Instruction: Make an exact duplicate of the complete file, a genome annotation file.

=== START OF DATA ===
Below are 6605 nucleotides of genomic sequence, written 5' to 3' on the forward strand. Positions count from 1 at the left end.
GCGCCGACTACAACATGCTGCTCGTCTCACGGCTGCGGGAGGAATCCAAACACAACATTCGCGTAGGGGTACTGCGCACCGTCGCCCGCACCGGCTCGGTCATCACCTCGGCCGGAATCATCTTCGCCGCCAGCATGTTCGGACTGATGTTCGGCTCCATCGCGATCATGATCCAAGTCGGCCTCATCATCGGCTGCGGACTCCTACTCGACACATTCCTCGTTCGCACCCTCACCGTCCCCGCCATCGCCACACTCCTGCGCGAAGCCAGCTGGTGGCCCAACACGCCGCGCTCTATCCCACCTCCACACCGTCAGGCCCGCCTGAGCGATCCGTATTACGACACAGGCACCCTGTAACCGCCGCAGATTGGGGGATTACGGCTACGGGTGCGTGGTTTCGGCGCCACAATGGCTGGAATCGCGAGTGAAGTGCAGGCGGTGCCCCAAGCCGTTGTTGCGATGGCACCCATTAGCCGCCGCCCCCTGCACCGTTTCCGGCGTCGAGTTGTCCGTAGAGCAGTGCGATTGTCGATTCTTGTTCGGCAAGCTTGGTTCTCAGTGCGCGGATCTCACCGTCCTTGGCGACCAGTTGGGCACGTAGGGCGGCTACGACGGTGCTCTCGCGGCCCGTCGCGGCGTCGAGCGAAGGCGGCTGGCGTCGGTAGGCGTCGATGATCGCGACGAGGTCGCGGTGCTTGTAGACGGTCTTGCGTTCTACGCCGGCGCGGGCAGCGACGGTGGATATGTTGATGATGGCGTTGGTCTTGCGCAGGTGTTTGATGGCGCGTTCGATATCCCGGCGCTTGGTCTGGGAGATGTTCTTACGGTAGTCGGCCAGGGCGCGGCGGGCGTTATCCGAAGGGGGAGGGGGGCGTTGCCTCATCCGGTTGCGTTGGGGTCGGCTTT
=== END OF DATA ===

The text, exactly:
Below are 6605 nucleotides of genomic sequence, written 5' to 3' on the forward strand. Positions count from 1 at the left end.
GCGCCGACTACAACATGCTGCTCGTCTCACGGCTGCGGGAGGAATCCAAACACAACATTCGCGTAGGGGTACTGCGCACCGTCGCCCGCACCGGCTCGGTCATCACCTCGGCCGGAATCATCTTCGCCGCCAGCATGTTCGGACTGATGTTCGGCTCCATCGCGATCATGATCCAAGTCGGCCTCATCATCGGCTGCGGACTCCTACTCGACACATTCCTCGTTCGCACCCTCACCGTCCCCGCCATCGCCACACTCCTGCGCGAAGCCAGCTGGTGGCCCAACACGCCGCGCTCTATCCCACCTCCACACCGTCAGGCCCGCCTGAGCGATCCGTATTACGACACAGGCACCCTGTAACCGCCGCAGATTGGGGGATTACGGCTACGGGTGCGTGGTTTCGGCGCCACAATGGCTGGAATCGCGAGTGAAGTGCAGGCGGTGCCCCAAGCCGTTGTTGCGATGGCACCCATTAGCCGCCGCCCCCTGCACCGTTTCCGGCGTCGAGTTGTCCGTAGAGCAGTGCGATTGTCGATTCTTGTTCGGCAAGCTTGGTTCTCAGTGCGCGGATCTCACCGTCCTTGGCGACCAGTTGGGCACGTAGGGCGGCTACGACGGTGCTCTCGCGGCCCGTCGCGGCGTCGAGCGAAGGCGGCTGGCGTCGGTAGGCGTCGATGATCGCGACGAGGTCGCGGTGCTTGTAGACGGTCTTGCGTTCTACGCCGGCGCGGGCAGCGACGGTGGATATGTTGATGATGGCGTTGGTCTTGCGCAGGTGTTTGATGGCGCGTTCGATATCCCGGCGCTTGGTCTGGGAGATGTTCTTACGGTAGTCGGCCAGGGCGCGGCGGGCGTTATCCGAAGGGGGAGGGGGGCGTTGCCTCATCCGGTTGCGTTGGGGTCGGCTTT